How Agrisolar PV can be promoted through PM KUSUM Scheme
How Agrisolar PV Can Be Initiated through PM Solar KUSUM Scheme
India is one of the world’s fastest-growing economies with a population of over 1.3 billion people. The country is looking to leverage its immense potential for solar energy generation to meet its growing energy demands. The Government of India has launched a number of schemes and initiatives to promote the use of solar energy in the country, one of which is the Pradhan Mantri Kisan Urja Suraksha evam Utthan Mahabhiyan (PM-KUSUM) scheme.
Launched in 2019, PM-KUSUM aims to promote the use of solar energy in the agricultural sector. The scheme seeks to set up grid-connected solar power plants in rural areas, with a combined capacity of 25,750 MW. It also includes the installation of 10,000 MW of decentralised solar power plants on individual farms and the installation of 17.5 lakh standalone solar pumps. The scheme aims to provide a reliable source of electricity to farmers, reduce their dependence on grid electricity, and promote sustainable agricultural practices.
However, the implementation of the scheme has been slow, with none of the tenders for the scheme being concluded so far. This is due to a number of reasons, including aggressive tariff rates, high-risk tenders, and the requirement for the use of Domestic Content Requirement (DCR) modules in the installations. Additionally, the slow uptake by farmers due to unfamiliarity with the scheme, lack of funds, and the unwillingness of banks to provide collateral for loans to farmers have been some of the challenges faced.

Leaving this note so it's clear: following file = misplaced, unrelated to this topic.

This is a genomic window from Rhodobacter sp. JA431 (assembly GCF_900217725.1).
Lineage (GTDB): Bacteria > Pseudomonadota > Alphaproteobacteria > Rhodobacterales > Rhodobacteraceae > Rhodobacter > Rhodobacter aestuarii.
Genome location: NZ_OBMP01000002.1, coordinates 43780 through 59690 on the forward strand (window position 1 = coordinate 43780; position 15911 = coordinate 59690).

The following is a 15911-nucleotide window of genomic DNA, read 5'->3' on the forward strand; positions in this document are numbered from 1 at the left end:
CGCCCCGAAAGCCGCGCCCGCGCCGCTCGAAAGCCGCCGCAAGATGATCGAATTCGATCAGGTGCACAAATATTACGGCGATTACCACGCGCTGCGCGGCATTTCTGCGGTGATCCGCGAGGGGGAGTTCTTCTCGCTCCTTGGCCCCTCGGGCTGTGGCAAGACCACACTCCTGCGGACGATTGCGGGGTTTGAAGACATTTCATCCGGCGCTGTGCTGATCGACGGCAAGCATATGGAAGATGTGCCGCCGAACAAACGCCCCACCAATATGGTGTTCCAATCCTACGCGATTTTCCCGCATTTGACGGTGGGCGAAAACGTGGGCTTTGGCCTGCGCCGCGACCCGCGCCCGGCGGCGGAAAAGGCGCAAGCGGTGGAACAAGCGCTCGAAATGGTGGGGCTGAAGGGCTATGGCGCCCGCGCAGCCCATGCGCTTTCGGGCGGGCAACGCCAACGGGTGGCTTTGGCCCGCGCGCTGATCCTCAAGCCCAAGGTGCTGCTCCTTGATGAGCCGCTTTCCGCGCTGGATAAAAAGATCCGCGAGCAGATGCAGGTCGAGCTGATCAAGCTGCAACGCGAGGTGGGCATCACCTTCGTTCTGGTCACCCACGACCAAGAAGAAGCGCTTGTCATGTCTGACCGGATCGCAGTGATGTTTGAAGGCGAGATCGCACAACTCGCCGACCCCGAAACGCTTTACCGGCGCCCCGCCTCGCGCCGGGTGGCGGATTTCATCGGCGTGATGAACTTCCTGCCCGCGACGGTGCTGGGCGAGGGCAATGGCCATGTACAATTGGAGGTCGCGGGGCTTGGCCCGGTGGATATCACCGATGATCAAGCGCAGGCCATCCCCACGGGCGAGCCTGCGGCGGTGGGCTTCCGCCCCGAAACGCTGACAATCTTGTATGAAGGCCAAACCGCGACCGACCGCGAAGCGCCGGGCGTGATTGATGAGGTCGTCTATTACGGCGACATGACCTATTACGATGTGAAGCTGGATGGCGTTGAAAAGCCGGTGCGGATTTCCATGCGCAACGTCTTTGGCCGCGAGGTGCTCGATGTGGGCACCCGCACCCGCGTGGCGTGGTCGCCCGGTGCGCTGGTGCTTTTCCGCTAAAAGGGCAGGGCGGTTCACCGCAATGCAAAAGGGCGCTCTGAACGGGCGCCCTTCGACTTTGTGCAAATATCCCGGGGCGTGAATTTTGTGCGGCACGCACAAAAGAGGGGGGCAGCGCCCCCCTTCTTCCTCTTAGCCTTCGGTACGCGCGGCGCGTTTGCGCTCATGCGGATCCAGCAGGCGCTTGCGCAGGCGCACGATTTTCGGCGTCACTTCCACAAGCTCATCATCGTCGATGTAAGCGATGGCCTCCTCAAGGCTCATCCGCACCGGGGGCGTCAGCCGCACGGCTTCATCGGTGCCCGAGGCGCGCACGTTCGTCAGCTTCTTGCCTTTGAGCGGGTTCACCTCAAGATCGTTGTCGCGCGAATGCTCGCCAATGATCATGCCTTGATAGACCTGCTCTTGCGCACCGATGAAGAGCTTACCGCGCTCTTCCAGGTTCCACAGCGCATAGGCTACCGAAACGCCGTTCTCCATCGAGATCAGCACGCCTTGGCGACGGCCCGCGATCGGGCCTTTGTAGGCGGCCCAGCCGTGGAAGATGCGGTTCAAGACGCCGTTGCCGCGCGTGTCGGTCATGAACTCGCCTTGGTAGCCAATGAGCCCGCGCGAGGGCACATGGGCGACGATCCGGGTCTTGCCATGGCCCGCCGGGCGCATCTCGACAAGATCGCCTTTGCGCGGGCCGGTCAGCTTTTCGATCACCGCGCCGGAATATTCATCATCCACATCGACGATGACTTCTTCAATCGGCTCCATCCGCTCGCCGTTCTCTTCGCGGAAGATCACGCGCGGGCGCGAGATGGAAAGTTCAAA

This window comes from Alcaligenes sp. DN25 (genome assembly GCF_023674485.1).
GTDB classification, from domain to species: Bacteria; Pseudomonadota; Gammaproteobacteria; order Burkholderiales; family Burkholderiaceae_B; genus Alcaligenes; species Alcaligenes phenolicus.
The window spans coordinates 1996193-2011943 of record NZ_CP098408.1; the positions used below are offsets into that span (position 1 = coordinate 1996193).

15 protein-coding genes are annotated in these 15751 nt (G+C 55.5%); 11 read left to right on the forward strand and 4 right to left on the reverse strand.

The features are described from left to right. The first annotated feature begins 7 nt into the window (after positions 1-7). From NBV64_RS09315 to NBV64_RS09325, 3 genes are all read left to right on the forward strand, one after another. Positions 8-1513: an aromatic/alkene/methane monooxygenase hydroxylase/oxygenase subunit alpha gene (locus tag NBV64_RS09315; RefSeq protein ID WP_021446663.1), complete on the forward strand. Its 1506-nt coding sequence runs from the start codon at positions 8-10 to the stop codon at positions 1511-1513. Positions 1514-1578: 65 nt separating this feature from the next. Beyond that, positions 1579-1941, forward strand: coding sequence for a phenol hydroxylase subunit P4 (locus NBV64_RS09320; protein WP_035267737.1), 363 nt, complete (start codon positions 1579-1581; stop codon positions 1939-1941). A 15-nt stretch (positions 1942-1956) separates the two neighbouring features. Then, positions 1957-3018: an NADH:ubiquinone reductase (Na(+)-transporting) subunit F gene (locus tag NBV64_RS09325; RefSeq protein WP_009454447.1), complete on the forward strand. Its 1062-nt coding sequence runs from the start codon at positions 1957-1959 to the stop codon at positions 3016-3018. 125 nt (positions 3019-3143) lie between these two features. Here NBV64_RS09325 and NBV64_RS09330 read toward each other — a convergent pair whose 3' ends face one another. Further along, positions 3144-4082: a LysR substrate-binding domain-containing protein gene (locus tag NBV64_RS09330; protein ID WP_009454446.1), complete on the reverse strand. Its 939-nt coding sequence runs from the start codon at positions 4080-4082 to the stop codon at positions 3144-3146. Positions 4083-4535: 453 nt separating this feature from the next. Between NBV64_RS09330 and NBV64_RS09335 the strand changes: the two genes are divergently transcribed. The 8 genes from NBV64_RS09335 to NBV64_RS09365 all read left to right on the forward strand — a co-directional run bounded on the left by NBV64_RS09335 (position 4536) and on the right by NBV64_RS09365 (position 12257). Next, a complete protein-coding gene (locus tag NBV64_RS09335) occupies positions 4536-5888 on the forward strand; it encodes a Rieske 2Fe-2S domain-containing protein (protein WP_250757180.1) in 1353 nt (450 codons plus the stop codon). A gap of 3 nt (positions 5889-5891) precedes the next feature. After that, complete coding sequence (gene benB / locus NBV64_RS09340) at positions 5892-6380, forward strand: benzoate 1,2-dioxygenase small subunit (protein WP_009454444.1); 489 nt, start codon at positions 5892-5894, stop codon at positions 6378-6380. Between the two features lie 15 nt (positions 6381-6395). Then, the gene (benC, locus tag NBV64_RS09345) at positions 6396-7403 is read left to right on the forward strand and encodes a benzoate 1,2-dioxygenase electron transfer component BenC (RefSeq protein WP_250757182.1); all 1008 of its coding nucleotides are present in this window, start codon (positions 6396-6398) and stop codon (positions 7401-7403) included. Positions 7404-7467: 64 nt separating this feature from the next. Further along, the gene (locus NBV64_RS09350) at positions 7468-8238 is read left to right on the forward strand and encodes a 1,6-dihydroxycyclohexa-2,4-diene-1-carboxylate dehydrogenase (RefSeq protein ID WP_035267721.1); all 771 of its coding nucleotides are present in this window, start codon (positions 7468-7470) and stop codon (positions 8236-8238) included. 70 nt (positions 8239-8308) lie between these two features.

One solution to these challenges is the use of Agrisolar PV. Agrisolar PV is a technique that combines the use of solar panels with agriculture. Solar panels are installed above farmland, allowing the panels to generate electricity while the crops are grown underneath. This technique provides dual benefits of increased crop yield due to reduced soil erosion and shade, as well as the generation of electricity.
Initiating the use of Agrisolar PV through PM-KUSUM can be a solution to some of the challenges faced by the scheme. Farmers can benefit from both farming and the sale of excess solar energy generated on their land. The combined income from farming and solar energy generation can help farmers overcome the financial constraints of contributing 30% of the project’s equity. Banks could also view the dual income stream as a viable collateral, making it easier for farmers to secure loans.
To promote the use of Agrisolar PV under PM-KUSUM, the following measures can be taken:
- Simplify tripartite agreements with farmers: The government can work to simplify the tripartite agreements between farmers, developers and Discoms. Farmers can then quickly understand and sign these agreements, which will fast-track the initiation of the project.
- Removing ceiling tariffs: Ceiling tariffs set for the tenders can be removed to make the project commercially viable. This will increase developer confidence in the scheme and encourage more developers to participate.
- Incorporate a payment security mechanism: Including a payment security mechanism clause in tenders will address developers’ concerns regarding delayed payments and Discoms’ adherence to PPAs. This will increase developers’ trust in the scheme and encourage them to participate in tenders.
- Increase domestic solar module manufacturing capacity: The current domestic production capacity of solar modules is not sufficient to cater to the rising demand for DCR modules. The government can encourage domestic solar module manufacturing capacity, which will help in reducing the prices of DCR modules and make them more affordable for farmers.
- State-level plans: The government can encourage states with existing solar energy schemes to merge their schemes with PM-KUSUM to provide farmers with additional incentives to adopt solar energy.